A look at Masayoshi Son’s investments in Indian startups like Oyo and Ola would show Softbank’s inclination to invest at inflated valuations. It is time startup founders and their financial backers stop bluffing
WeWork did not work, at least for Masayoshi Son. The American co-working space operator's much-hyped IPO has been called off. The share sale failed to attract retail investors even after WeWork cut down valuations to $10-12 billion, a huge discount to the $47 billion valuation it achieved when Son-led Softbank last invested in the company in January 2019.
After the share sale debacle, WeWork co-founder Adam Neumann stepped down as CEO. The entire fiasco, as CNBC’s Alex Sherman pointed out, could have been avoided. Softbank simply miscalculated by valuing the company as a high-growth tech firm instead of a real estate owner. But why did this happen? According to Sherman, "the answer is a combination of abounding optimism from Son, Softbank president Ron Fisher and Vision Fund chief Rajeev Misra (and) the elimination of dissenting viewpoints around Son".
Or, maybe Son and Softbank just got greedy. Let's look at some numbers. WeWork’s competitor IWG's market capitalisation is $4.5 billion with enterprise value at $12.16 billion. IWG’s revenue for 2018 stood at $3.07 billion and net profit at $130 million. On the other hand, WeWork reported revenue at $1.82 billion for 2018 with net loss at $1.92 billion, according to its S1 filing.
The valuation of WeWork simply does not hold water unless Softbank has valued the company based on its expansion hopes in China. In its S1 filing, WeWork mentioned China 173 times. China has always been a tough market to crack for most American companies, but WeWork has already captured around 15 percent of work space in Greater China. To add to that, it has been scaling up in India. WeWork's plans in world's two most populous countries were probably why Son believed WeWork would grow to become a $100-billion company in the next few years. But retail investors clearly did not buy this vision.
A close look at Softbank's investments in India hints at Son's love for investing at inflated valuations. Let's look at Son's top two bets in India – Oyo and Ola Electric.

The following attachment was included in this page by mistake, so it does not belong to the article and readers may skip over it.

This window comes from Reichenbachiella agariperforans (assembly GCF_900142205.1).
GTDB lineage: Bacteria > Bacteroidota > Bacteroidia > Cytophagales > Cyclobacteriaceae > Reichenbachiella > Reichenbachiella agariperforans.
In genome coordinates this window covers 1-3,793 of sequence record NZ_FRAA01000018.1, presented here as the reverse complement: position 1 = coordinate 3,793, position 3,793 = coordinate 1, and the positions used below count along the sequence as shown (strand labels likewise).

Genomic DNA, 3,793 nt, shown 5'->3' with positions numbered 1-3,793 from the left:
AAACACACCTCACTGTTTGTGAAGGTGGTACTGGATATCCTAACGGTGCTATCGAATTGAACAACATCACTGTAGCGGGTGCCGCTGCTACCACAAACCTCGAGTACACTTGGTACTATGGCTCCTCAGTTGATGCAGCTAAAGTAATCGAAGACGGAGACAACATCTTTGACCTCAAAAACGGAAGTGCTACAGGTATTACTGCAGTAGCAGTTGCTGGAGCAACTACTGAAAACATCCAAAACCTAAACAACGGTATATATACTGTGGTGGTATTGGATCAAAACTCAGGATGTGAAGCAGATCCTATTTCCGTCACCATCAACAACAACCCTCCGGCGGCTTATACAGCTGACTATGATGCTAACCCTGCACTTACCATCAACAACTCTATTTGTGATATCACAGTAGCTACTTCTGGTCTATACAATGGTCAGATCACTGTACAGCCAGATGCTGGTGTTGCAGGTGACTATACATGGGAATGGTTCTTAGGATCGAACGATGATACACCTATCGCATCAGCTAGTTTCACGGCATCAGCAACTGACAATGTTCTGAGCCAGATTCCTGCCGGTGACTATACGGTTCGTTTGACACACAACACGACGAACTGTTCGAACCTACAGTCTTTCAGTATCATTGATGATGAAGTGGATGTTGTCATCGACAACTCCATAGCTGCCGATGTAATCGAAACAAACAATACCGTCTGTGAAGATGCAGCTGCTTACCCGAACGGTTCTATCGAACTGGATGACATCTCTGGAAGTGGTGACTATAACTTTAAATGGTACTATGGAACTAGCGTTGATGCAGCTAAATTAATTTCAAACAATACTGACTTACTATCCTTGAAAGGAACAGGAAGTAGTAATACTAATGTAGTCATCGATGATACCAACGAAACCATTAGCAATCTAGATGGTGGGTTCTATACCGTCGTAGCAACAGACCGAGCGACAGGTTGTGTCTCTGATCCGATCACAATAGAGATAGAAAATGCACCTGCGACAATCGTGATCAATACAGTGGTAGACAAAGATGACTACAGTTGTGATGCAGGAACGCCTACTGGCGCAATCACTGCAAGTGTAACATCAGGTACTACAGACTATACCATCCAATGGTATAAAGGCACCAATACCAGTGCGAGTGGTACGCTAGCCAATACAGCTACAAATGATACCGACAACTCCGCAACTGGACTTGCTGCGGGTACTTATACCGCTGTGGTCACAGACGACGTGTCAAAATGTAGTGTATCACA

In September 2018, Softbank invested in the Indian budget hotel operator Oyo for a valuation of $5 billion, and it is looking to invest again. This time, the valuation is $15 billion. Interesting fact: Oyo's valuation jumped three fold after its founder Ritesh Agarwal bought back shares. Interestingly, the share buy-back was financed by Nomura and Mizuho who consider Softbank as one of their top clients. In a piece last week, these pages had asked the question: Should Softbank be cautious?
Oyo is not a single instance. Softbank invested $250 million in Ola Electric at a valuation of $1 billion in July 2019. And, the value of the same company was just Rs 100,000 in January 2019 when Bhavish Agarwal, founder and CEO of Ola, bought 92.5 percent stake from ANI Technologies.
To add to that, none of them make money. So far, Softbank's sole success in India was Flipkart that got sold to WalMart last year for $16 billion. Almost all other Indian startups it invested, including Paytm, Paytm Mall, Delhivery, Grofers, Policybazaar, Ola Electric, Snapdeal, Oyo, Housing, Hike Messenger, Firstcry, among others, are still burning cash. InMobi, is probably the only company that has claimed to be profitable so far. And Snapdeal is a company that has come back from the brink of a shutdown multiple times to run a trimmed down version of the business.
WeWork is not the first set back for Son, and it will not be the last. Son-backed Uber's valuation has fallen from $120 billion to just $45.9 billion (enterprise value) in retail market. Not to forget that Son bet on Bitcoin also fell through. That’s not all.
To be fair, Son has skin in the game. In a report on October 16, 2012, Arstechnica estimated that Son lost as much as $70 billion of his own cash. Well, that’s almost close to Enron’s total estimated loss of $74 billion.
While it may not matter much for Son if his bets go bust, it is time startup founders wake up and stop inflating valuations. Otherwise, it may not be far when investment sources will dry up. Funds are raised for running a business and as long a company needs growth capital. Fund raising should not be a way to inflate valuation. Startups needs to focus on how to turn profitable, which unfortunately is not on agenda for most of them.
Startups, especially the ones with a consumer-facing businesses, burn cash to attract customers who easily shift to alternative platforms when the latter offer better discounts. Burning investors’ money leads to need for more funds, and every round of funding increases the valuation. Such startups can only sustain as long they manage to get investors. After a point, investors will get cautious and stop investing at high valuations if they do not see a clear exit route.
On the other hand, investors need to change their way of deciding where to invest. Rather than investing in clones of successful, or assumed-to-be-successful American startups, investors should invest in original ideas. Numbers and assumptions based on existing businesses do lie. Softbank's WeWork fiasco is one such example.